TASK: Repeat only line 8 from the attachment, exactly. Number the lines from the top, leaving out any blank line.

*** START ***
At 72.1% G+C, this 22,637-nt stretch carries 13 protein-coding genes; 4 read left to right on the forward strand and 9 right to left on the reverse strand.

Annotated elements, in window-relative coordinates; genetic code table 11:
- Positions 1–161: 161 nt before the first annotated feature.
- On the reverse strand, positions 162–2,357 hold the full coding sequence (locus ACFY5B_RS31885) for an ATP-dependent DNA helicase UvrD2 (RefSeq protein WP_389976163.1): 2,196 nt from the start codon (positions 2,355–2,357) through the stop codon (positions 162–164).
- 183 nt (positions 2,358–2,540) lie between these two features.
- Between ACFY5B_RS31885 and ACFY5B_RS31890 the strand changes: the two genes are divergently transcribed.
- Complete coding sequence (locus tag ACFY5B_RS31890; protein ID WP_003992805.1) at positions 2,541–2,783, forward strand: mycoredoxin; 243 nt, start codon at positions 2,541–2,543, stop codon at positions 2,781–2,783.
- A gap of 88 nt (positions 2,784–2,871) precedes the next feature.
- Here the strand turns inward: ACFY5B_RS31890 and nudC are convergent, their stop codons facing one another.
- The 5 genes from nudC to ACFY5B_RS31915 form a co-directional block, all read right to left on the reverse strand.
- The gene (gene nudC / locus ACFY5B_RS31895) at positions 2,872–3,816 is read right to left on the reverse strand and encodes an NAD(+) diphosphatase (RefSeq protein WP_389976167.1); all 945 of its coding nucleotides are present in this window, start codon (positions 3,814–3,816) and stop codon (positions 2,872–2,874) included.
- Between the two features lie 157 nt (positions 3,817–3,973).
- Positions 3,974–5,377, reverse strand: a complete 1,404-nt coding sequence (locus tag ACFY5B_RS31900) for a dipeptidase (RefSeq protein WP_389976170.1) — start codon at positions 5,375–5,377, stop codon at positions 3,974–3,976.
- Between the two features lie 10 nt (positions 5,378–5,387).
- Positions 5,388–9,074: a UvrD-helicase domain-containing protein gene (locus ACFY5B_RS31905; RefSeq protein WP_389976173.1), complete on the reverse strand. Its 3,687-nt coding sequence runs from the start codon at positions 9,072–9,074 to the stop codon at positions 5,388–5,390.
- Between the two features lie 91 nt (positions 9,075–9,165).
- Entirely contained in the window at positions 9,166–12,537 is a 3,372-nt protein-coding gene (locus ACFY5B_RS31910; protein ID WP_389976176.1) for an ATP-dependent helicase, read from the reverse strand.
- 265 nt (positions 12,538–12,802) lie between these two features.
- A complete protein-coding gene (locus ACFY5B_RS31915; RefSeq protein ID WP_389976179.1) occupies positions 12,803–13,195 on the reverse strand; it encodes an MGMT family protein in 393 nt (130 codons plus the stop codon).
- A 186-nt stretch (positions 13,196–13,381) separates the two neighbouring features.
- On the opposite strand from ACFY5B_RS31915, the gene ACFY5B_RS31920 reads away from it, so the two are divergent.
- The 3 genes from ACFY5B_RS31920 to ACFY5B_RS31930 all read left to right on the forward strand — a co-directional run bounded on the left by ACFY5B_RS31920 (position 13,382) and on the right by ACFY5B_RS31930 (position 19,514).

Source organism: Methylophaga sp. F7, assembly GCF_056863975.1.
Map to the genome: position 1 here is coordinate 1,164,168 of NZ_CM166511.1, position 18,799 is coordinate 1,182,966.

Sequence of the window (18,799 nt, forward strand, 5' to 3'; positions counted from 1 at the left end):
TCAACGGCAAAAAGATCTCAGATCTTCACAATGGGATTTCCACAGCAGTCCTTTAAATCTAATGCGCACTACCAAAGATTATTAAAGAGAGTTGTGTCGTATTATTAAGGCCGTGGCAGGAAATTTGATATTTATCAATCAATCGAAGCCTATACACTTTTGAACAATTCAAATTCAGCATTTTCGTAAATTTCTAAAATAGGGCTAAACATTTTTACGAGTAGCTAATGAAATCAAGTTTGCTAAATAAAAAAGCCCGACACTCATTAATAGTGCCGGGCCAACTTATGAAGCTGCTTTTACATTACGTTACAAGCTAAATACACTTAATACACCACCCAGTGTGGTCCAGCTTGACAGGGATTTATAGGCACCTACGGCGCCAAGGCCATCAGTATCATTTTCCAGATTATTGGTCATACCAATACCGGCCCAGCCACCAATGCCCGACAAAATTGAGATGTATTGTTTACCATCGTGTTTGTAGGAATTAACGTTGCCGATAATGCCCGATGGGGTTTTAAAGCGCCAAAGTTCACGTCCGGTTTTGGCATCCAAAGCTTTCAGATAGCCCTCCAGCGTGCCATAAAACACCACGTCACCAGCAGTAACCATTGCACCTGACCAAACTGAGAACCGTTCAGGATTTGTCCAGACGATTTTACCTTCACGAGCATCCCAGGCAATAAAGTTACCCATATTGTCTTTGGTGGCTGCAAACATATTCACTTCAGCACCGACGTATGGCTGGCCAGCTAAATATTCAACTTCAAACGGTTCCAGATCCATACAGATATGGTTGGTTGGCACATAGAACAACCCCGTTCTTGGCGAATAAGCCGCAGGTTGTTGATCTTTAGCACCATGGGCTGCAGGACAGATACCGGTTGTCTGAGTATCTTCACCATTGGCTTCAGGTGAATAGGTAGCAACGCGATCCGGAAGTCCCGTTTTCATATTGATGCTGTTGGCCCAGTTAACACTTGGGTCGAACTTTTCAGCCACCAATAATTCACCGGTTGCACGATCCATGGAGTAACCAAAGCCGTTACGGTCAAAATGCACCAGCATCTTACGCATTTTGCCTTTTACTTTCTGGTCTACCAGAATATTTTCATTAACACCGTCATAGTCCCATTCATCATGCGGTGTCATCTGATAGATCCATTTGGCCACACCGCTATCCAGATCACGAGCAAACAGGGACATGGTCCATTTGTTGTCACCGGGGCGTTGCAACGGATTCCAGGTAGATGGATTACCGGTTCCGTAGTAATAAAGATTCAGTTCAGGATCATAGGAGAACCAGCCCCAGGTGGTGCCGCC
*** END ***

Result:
- A gap of 88 nt (positions 2,784–2,871) precedes the next feature.